Chinese leaders may have been US Vice-President Mike Pence’s main target audience this week as he issued Washington’s most blistering broadside on Beijing in recent years, but analysts say there was also a message for regional countries caught up in the proxy battle for supremacy between the two juggernauts in the disputed South China Sea: pick your side.

The address – which immediately drew fire from China for its “unwarranted accusations” – suggests that President Donald Trump’s administration is on the brink of intensifying the ongoing trade war between the countries into a more broad-based cold war-esque confrontation, they say.

In such a scenario, China’s neighbours, from Vietnam to Malaysia and Singapore, may be cajoled into taking sides after years of delicately balancing their relationships with both superpowers.

Sino-US watchers say immediate pressure could come in the form of the US expecting a firmer stance from these countries against China’s disputed claims over wide swathes of the South China Sea – the way its traditional Western allies such as France, Britain and Australia have done.

That would further ratchet up tensions already threatening to boil over as a result of US and British manoeuvres in the waters.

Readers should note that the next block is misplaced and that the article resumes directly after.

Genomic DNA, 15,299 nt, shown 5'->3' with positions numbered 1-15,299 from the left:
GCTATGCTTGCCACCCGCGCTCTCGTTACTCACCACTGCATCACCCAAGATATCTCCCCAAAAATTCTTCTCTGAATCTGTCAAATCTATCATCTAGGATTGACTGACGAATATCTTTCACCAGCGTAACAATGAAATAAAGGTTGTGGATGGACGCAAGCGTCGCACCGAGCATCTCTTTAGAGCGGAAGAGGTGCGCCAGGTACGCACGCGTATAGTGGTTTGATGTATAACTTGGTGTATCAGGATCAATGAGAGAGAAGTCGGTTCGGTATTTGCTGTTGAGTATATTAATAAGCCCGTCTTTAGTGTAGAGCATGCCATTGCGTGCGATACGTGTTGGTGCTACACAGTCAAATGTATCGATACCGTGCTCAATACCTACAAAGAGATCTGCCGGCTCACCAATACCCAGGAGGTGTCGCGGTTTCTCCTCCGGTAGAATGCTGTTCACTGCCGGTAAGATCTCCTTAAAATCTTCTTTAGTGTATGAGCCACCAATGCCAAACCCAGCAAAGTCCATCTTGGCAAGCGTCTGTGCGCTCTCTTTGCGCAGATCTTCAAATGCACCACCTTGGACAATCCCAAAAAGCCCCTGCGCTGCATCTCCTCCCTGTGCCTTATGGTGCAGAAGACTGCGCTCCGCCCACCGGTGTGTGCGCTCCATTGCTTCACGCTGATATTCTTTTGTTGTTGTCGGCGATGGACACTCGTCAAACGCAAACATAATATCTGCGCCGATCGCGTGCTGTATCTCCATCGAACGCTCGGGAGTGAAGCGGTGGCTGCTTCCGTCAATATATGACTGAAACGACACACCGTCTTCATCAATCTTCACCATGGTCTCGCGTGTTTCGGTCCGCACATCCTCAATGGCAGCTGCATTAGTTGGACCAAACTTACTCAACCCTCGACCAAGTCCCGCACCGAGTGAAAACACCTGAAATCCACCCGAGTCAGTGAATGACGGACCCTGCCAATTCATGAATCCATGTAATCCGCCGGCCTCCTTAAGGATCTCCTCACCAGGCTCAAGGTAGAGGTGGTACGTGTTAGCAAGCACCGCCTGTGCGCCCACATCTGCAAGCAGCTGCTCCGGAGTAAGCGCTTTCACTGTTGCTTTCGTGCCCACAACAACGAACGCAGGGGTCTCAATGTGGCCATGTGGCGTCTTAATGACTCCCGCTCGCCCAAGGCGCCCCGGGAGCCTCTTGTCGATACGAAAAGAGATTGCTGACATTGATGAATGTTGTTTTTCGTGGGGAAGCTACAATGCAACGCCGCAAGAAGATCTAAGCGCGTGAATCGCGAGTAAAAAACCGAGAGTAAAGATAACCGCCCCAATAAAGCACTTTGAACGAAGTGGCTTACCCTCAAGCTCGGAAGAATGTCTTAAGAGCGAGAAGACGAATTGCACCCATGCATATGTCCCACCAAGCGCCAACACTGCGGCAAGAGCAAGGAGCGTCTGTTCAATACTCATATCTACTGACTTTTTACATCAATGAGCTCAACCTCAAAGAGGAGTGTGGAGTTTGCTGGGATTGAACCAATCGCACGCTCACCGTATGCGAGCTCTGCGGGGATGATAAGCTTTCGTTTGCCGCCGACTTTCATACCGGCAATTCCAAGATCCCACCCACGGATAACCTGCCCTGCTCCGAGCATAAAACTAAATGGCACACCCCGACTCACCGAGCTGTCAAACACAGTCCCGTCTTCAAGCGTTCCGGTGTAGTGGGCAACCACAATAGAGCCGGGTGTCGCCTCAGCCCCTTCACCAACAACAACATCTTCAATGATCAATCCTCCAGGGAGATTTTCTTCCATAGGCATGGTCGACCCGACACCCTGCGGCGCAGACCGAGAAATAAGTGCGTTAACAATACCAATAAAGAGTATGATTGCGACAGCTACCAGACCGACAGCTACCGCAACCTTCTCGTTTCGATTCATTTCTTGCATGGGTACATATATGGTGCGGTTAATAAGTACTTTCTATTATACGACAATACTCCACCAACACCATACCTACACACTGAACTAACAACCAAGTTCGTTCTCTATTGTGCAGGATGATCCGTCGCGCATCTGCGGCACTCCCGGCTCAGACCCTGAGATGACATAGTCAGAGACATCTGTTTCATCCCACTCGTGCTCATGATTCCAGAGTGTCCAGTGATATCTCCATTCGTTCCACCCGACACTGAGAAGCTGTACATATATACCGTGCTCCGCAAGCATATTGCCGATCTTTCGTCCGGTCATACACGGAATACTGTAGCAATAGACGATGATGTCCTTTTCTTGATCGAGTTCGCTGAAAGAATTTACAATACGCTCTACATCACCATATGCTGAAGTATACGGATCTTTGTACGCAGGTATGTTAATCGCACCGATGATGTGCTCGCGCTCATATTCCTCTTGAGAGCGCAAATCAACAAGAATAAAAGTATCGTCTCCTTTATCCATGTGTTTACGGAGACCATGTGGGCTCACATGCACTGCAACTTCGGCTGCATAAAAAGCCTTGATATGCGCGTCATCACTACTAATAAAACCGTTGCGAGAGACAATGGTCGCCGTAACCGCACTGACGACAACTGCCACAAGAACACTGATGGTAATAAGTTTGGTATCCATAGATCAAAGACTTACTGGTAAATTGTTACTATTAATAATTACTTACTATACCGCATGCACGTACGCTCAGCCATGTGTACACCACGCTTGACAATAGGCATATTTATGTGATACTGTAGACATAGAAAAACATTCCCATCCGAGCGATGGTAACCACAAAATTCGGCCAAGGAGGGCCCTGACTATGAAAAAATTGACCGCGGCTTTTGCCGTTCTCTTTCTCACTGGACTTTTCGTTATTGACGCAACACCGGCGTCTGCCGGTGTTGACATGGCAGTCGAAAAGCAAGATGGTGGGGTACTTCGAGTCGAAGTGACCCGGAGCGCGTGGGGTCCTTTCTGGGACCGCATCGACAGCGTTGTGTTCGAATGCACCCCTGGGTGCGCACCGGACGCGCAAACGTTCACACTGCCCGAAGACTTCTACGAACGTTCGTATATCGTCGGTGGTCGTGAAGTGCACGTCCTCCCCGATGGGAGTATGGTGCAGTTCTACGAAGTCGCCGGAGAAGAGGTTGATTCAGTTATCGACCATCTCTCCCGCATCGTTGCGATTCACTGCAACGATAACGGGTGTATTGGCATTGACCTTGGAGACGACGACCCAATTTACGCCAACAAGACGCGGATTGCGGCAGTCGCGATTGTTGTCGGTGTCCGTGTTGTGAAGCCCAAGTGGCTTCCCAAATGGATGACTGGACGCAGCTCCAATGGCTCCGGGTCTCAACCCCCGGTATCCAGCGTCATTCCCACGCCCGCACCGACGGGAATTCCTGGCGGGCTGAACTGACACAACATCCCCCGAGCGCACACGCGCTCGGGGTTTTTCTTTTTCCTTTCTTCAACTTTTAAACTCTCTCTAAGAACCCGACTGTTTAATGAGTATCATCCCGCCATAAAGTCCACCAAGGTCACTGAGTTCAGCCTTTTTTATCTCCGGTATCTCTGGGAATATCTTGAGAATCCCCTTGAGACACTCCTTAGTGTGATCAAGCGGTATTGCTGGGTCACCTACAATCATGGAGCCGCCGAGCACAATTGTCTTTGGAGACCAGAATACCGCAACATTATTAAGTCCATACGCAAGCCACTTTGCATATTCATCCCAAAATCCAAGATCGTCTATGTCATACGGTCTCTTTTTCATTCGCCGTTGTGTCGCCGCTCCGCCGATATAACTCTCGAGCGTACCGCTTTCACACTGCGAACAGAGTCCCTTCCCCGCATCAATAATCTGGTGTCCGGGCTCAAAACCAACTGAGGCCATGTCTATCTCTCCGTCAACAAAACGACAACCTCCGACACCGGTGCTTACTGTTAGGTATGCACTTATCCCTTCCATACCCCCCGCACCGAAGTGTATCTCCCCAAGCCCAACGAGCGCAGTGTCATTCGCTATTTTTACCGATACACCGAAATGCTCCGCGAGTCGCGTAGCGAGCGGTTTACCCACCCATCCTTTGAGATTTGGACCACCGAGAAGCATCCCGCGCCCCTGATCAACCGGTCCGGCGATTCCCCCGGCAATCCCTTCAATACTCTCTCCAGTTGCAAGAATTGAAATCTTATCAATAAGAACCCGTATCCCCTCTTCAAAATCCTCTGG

CNN this week reported that the Pentagon is planning for the Pacific Fleet to carry out a series of exercises in November in a “global show of force” – a move likely to further increase the temperature.

Apart from the South China Sea, Washington has long frowned on Beijing’s claim over the Senkaku or Diaoyu Islands near Japan as well as its increasingly assertive stance on Taiwan, the self-ruling island Beijing considers a renegade province.

Ryan Hass, a China observer at Washington’s Brookings Institution, wrote in a commentary immediately after Pence’s speech that at least part of the address was aimed at rallying “international support behind American efforts to confront China”.

The vice-president’s 40-minute speech delved into an extensive array of American complaints about China – including purported “malign” efforts by Beijing to undermine Trump, its treatment of Uygur Muslims, its constraints on academic freedom, intellectual property theft and the Asian power’s “military aggression”.

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With a cloud hanging over Trump from allegations that his campaign colluded with the Russians, Pence sought to paint Beijing as Washington’s main strategic rival.

He said: “As a senior career member of our intelligence community told me just this week, what the Russians are doing pales in comparison to what China is doing across this country.”